Sustainability is embedded across the Carillion Group via a number of policies, procedures and use of our management systems, which are certified to OHSAS 18001 and ISO 14001. In 2012, we launched Capture, a web-based data collection system for each contract to report safety and sustainability progress. See Health and Wellbeing and Environmental Management.

However, the Board recognises that on their own policies and procedures are not enough and, in order to achieve consistently high standards of governance and service excellence, we have to ensure that our values are at the heart of everything we do. Our values are helping to shape the culture, character and beliefs of our business. For more information on our values visit About us.

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Our Board Sustainability Committee

Dr Ceri Powell was appointed to the Carillion Board as a Non-Executive Director in April 2014. Ceri is a member of the Audit, Remuneration, Nomination and Business Integrity Committees and Chair of the Sustainability Committee. Ceri is also a member of the Advisory Board of the United Nations Sustainable Energy for All initiative, chaired by the Secretary General of the UN, Ban Ki-moon.

From 2015, Dr Powell will chair a new Board Committee for Sustainability, set up to assess strategic issues, the delivery and future development of Carillion’s sustainability outcomes and advising on:

  • sustainability strategy, values and policies;
  • annual sustainability report;
  • annual management report from our sustainability auditors;
  • sustainability legislation and regulations; and
  • engagement with internal and external stakeholders on sustainability.
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Remuneration

In 2014, the Chief Executive’s objectives included, ‘to lead the Group’s health and safety and sustainability strategies and aim to deliver continuous improvement in performance’.

Our target is to achieve by 2020 a £40 million contribution to profit as a result of our sustainability programme. It is also one of our Chief Executive’s annual bonus targets, sitting alongside other social, environmental and governance measures to create a balanced sustainability programme.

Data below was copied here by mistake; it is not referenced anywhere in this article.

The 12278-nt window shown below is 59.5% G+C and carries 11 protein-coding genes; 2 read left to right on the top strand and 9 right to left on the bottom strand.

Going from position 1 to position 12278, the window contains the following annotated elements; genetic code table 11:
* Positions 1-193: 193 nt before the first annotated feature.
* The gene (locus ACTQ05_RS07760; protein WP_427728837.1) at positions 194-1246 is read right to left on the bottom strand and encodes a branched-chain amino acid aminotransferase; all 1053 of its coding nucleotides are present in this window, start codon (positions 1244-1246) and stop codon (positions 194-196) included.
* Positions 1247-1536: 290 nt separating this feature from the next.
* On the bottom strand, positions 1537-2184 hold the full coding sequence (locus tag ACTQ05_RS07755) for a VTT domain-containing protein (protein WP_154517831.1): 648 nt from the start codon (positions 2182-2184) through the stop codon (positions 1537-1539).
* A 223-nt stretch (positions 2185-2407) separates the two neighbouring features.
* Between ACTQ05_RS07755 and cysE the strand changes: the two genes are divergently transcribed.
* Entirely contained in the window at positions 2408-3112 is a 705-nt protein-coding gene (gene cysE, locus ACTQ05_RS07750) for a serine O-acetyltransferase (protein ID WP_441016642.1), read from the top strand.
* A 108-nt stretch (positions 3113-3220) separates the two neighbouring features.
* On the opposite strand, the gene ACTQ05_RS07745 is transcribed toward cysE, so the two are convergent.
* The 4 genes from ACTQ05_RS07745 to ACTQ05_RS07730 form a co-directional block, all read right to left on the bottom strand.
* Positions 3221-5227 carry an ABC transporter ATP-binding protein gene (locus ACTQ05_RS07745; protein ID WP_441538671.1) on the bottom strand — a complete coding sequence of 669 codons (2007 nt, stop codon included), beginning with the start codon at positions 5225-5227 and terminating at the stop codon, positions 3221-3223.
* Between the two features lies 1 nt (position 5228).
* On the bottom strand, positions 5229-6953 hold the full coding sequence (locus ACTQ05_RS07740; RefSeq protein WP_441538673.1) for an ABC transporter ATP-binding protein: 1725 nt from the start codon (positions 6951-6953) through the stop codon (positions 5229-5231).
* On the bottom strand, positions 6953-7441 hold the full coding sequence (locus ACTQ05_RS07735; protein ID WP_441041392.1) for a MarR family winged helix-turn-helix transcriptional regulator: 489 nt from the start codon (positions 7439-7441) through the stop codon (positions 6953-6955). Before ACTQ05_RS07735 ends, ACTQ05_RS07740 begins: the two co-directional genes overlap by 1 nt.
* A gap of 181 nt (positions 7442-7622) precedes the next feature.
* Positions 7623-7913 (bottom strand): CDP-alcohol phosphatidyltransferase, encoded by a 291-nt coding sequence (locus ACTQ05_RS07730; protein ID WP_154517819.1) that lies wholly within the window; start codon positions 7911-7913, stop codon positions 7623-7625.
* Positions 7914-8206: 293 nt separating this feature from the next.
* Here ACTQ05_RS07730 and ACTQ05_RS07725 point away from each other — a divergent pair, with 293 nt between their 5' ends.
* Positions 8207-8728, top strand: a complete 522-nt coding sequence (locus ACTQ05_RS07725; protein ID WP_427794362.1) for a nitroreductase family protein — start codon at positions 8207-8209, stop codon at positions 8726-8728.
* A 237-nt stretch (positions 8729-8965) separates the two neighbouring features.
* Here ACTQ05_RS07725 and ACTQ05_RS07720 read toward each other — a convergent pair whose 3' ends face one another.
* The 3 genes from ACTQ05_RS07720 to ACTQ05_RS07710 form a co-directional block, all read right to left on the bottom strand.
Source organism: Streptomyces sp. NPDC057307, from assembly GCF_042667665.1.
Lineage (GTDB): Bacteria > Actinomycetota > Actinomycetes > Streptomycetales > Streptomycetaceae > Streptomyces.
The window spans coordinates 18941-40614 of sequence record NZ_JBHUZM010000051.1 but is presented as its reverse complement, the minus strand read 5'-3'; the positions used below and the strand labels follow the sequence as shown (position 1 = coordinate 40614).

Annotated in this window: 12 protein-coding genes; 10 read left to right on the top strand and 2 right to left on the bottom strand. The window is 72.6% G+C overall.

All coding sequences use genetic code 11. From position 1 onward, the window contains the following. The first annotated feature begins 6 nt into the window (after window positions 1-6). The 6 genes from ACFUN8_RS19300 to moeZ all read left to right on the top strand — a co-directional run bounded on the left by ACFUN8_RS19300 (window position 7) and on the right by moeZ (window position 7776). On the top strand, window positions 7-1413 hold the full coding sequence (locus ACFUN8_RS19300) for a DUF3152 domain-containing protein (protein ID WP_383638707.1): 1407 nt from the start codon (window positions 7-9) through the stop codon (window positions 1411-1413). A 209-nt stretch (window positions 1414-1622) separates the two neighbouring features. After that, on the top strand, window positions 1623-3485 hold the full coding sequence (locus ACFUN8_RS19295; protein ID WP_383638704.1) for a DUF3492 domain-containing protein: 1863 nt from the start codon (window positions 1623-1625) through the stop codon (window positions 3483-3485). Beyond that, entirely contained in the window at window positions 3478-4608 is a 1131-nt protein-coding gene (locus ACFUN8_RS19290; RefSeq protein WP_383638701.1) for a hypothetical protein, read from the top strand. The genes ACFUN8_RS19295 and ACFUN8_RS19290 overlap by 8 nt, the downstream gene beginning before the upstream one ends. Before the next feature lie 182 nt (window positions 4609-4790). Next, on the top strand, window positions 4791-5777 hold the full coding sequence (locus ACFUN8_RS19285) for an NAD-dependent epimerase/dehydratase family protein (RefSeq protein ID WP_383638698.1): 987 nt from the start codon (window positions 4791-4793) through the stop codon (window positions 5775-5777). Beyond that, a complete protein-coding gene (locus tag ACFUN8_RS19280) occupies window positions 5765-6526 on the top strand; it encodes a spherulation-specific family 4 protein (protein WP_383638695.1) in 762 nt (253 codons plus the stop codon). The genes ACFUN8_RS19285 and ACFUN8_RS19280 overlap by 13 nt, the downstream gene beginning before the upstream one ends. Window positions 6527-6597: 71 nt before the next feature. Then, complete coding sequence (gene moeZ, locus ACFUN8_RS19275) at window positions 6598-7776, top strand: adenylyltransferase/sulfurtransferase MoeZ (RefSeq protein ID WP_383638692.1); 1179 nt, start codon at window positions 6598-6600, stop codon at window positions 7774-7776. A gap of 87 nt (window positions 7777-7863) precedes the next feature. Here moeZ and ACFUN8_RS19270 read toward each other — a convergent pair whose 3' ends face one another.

Our policy is to ensure that remuneration and other benefits attract, motivate and retain Executive Directors and senior managers of the calibre required to achieve the Board’s objectives, including economic responsibility and growth in shareholder value. Our remuneration policy is derived from our strategic objectives, which specifically include achieving leading standards of sustainability, health and safety, environmental and social performance.

We aim to ensure that pay is fair, consistent and appropriate to our culture and community. For our full statement and more details on remuneration, see our 2014 Annual Report and Accounts (PDF 5.7 MB).

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Shareholder relations

We welcome and encourage engagement with shareholders. Our contact details are available on our website. The Board and senior management team communicate regularly with our shareholders through:

  • our Annual Report and Accounts;
  • our half-year report;
  • regulatory announcements;
  • presentations and site visits;
  • meetings with current and prospective shareholders; and
  • our Annual General Meeting.
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Risk management

The Board is ultimately responsible for ensuring that the Group’s risk management systems are suitable for identifying and evaluating significant sustainability risks. Alongside our legal obligations and anti-corruption measures, we invest in integrity with our rigorous business integrity policies and procedures. Managing social, environmental and ethical risks is also an integral part of delivering contracts successfully.

We evaluate risk at every stage, from initial thought processes to assessing how suppliers and subcontractors are likely to perform through our supply chain management safeguards. For our people, risk management is practical and structured but also a reflection of their attitudes. We use the following processes to manage risk correctly:

  • independent, external auditors review financial controls and other business systems to ensure they are operating effectively;